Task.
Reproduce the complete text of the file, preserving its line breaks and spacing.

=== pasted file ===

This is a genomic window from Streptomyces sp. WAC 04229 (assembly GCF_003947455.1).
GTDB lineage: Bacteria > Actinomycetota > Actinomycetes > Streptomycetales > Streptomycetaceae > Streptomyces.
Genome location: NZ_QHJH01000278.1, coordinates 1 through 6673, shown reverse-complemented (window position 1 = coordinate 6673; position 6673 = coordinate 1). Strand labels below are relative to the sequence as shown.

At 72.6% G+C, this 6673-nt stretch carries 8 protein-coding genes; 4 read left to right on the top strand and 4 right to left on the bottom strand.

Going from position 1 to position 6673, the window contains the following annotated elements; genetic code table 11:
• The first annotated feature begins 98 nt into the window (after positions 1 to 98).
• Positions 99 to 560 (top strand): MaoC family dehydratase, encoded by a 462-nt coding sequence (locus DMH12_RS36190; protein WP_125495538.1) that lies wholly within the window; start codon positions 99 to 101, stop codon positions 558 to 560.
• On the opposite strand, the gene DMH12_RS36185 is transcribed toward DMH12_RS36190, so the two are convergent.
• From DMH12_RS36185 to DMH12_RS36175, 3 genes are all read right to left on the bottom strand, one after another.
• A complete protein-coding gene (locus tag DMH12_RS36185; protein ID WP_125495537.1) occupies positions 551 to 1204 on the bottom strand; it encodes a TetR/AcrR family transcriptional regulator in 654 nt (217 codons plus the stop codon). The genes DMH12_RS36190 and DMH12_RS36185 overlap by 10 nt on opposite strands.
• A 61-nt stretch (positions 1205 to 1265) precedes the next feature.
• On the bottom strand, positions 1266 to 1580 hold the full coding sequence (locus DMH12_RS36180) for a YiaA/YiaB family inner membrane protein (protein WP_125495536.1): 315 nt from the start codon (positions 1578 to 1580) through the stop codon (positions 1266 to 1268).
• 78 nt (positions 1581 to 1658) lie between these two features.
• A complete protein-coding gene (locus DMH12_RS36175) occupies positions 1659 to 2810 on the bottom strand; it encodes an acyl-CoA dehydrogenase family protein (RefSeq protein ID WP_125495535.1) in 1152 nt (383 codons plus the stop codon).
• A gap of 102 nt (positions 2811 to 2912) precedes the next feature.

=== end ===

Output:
This is a genomic window from Streptomyces sp. WAC 04229 (assembly GCF_003947455.1).
GTDB lineage: Bacteria > Actinomycetota > Actinomycetes > Streptomycetales > Streptomycetaceae > Streptomyces.
Genome location: NZ_QHJH01000278.1, coordinates 1 through 6673, shown reverse-complemented (window position 1 = coordinate 6673; position 6673 = coordinate 1). Strand labels below are relative to the sequence as shown.

At 72.6% G+C, this 6673-nt stretch carries 8 protein-coding genes; 4 read left to right on the top strand and 4 right to left on the bottom strand.

Going from position 1 to position 6673, the window contains the following annotated elements; genetic code table 11:
• The first annotated feature begins 98 nt into the window (after positions 1 to 98).
• Positions 99 to 560 (top strand): MaoC family dehydratase, encoded by a 462-nt coding sequence (locus DMH12_RS36190; protein WP_125495538.1) that lies wholly within the window; start codon positions 99 to 101, stop codon positions 558 to 560.
• On the opposite strand, the gene DMH12_RS36185 is transcribed toward DMH12_RS36190, so the two are convergent.
• From DMH12_RS36185 to DMH12_RS36175, 3 genes are all read right to left on the bottom strand, one after another.
• A complete protein-coding gene (locus tag DMH12_RS36185; protein ID WP_125495537.1) occupies positions 551 to 1204 on the bottom strand; it encodes a TetR/AcrR family transcriptional regulator in 654 nt (217 codons plus the stop codon). The genes DMH12_RS36190 and DMH12_RS36185 overlap by 10 nt on opposite strands.
• A 61-nt stretch (positions 1205 to 1265) precedes the next feature.
• On the bottom strand, positions 1266 to 1580 hold the full coding sequence (locus DMH12_RS36180) for a YiaA/YiaB family inner membrane protein (protein WP_125495536.1): 315 nt from the start codon (positions 1578 to 1580) through the stop codon (positions 1266 to 1268).
• 78 nt (positions 1581 to 1658) lie between these two features.
• A complete protein-coding gene (locus DMH12_RS36175) occupies positions 1659 to 2810 on the bottom strand; it encodes an acyl-CoA dehydrogenase family protein (RefSeq protein ID WP_125495535.1) in 1152 nt (383 codons plus the stop codon).
• A gap of 102 nt (positions 2811 to 2912) precedes the next feature.